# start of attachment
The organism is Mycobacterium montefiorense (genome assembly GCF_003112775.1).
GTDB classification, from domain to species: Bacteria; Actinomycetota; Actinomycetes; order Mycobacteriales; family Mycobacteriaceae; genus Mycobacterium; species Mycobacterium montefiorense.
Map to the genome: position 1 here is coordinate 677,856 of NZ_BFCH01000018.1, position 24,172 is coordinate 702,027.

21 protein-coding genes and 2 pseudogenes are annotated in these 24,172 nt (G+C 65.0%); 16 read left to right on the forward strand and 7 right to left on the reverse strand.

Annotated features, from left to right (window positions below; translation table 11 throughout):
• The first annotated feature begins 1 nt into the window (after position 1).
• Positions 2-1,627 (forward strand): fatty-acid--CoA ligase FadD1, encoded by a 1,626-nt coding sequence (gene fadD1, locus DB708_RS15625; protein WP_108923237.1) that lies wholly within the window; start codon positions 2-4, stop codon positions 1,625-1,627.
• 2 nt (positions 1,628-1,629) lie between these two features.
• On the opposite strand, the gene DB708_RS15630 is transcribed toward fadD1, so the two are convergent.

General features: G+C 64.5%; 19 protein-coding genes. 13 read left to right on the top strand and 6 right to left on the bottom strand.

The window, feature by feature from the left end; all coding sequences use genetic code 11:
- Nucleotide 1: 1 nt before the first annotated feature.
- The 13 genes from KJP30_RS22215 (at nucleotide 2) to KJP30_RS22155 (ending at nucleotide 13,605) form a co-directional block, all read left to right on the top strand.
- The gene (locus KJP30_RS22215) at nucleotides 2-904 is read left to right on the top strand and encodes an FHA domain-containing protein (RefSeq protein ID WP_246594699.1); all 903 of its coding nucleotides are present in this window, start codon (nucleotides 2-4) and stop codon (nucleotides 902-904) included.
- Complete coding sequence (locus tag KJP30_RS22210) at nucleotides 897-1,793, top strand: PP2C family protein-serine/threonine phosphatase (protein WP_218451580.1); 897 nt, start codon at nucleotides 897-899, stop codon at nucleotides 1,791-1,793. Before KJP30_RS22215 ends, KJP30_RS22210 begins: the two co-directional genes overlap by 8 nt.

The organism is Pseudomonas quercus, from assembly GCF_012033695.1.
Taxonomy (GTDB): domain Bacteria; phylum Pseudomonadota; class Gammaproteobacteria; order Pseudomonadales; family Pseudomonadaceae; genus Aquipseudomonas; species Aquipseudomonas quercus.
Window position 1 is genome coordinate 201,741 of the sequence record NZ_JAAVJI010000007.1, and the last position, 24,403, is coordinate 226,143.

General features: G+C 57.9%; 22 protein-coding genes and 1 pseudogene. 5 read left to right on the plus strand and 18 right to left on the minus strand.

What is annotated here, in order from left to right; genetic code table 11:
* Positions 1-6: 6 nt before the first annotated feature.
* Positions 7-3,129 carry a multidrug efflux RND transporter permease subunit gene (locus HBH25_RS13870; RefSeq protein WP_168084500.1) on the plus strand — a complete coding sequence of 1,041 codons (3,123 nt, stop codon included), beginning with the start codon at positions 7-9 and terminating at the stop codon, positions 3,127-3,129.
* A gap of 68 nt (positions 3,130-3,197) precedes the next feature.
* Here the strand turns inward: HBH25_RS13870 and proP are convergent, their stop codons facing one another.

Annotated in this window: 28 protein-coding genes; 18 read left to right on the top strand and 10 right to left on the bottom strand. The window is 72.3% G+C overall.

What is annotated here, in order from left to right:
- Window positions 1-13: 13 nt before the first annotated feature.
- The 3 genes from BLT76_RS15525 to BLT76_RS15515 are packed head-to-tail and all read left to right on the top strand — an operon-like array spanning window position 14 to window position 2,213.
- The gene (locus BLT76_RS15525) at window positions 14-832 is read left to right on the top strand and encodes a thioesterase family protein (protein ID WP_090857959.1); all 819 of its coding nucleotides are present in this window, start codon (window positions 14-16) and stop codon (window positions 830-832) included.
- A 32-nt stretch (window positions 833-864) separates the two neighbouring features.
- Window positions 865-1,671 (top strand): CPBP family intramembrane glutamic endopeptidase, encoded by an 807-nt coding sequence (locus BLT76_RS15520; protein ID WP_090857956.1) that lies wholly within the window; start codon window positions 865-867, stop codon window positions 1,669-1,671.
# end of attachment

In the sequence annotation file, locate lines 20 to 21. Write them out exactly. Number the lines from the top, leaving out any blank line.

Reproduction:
What is annotated here, in order from left to right; genetic code table 11:
* Positions 1-6: 6 nt before the first annotated feature.